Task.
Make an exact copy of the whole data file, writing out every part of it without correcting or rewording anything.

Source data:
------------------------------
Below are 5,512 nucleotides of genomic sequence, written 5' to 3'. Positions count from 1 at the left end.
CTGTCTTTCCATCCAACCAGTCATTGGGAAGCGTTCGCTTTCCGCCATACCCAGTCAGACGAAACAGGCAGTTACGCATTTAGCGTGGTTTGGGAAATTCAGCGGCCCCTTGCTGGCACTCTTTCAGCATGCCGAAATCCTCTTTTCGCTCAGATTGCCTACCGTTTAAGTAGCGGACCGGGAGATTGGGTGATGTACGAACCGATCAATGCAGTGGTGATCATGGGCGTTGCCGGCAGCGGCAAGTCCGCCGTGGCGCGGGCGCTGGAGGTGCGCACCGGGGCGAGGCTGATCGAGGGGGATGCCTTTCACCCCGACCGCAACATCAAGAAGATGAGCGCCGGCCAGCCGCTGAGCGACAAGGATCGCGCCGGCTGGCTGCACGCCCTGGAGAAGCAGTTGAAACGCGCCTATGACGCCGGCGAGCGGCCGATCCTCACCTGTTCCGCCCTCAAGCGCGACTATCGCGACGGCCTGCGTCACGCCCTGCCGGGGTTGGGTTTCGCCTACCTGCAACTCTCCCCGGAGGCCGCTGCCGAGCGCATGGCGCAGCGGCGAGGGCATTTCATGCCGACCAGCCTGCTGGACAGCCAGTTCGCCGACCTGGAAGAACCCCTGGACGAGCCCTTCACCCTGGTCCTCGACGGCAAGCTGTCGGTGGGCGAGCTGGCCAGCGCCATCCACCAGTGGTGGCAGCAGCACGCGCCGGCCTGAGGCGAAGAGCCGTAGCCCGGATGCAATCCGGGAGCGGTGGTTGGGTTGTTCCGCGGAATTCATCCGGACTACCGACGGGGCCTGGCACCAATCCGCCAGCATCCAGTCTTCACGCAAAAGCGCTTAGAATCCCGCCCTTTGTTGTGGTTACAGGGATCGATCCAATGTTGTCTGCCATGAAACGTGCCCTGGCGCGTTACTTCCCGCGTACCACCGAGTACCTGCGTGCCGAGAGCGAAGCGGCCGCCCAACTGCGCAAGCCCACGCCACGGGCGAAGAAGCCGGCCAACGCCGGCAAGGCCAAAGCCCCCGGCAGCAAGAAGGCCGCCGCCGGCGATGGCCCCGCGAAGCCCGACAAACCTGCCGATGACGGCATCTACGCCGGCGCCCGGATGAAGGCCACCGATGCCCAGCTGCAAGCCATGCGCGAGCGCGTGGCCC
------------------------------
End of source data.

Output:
Below are 5,512 nucleotides of genomic sequence, written 5' to 3'. Positions count from 1 at the left end.
CTGTCTTTCCATCCAACCAGTCATTGGGAAGCGTTCGCTTTCCGCCATACCCAGTCAGACGAAACAGGCAGTTACGCATTTAGCGTGGTTTGGGAAATTCAGCGGCCCCTTGCTGGCACTCTTTCAGCATGCCGAAATCCTCTTTTCGCTCAGATTGCCTACCGTTTAAGTAGCGGACCGGGAGATTGGGTGATGTACGAACCGATCAATGCAGTGGTGATCATGGGCGTTGCCGGCAGCGGCAAGTCCGCCGTGGCGCGGGCGCTGGAGGTGCGCACCGGGGCGAGGCTGATCGAGGGGGATGCCTTTCACCCCGACCGCAACATCAAGAAGATGAGCGCCGGCCAGCCGCTGAGCGACAAGGATCGCGCCGGCTGGCTGCACGCCCTGGAGAAGCAGTTGAAACGCGCCTATGACGCCGGCGAGCGGCCGATCCTCACCTGTTCCGCCCTCAAGCGCGACTATCGCGACGGCCTGCGTCACGCCCTGCCGGGGTTGGGTTTCGCCTACCTGCAACTCTCCCCGGAGGCCGCTGCCGAGCGCATGGCGCAGCGGCGAGGGCATTTCATGCCGACCAGCCTGCTGGACAGCCAGTTCGCCGACCTGGAAGAACCCCTGGACGAGCCCTTCACCCTGGTCCTCGACGGCAAGCTGTCGGTGGGCGAGCTGGCCAGCGCCATCCACCAGTGGTGGCAGCAGCACGCGCCGGCCTGAGGCGAAGAGCCGTAGCCCGGATGCAATCCGGGAGCGGTGGTTGGGTTGTTCCGCGGAATTCATCCGGACTACCGACGGGGCCTGGCACCAATCCGCCAGCATCCAGTCTTCACGCAAAAGCGCTTAGAATCCCGCCCTTTGTTGTGGTTACAGGGATCGATCCAATGTTGTCTGCCATGAAACGTGCCCTGGCGCGTTACTTCCCGCGTACCACCGAGTACCTGCGTGCCGAGAGCGAAGCGGCCGCCCAACTGCGCAAGCCCACGCCACGGGCGAAGAAGCCGGCCAACGCCGGCAAGGCCAAAGCCCCCGGCAGCAAGAAGGCCGCCGCCGGCGATGGCCCCGCGAAGCCCGACAAACCTGCCGATGACGGCATCTACGCCGGCGCCCGGATGAAGGCCACCGATGCCCAGCTGCAAGCCATGCGCGAGCGCGTGGCCC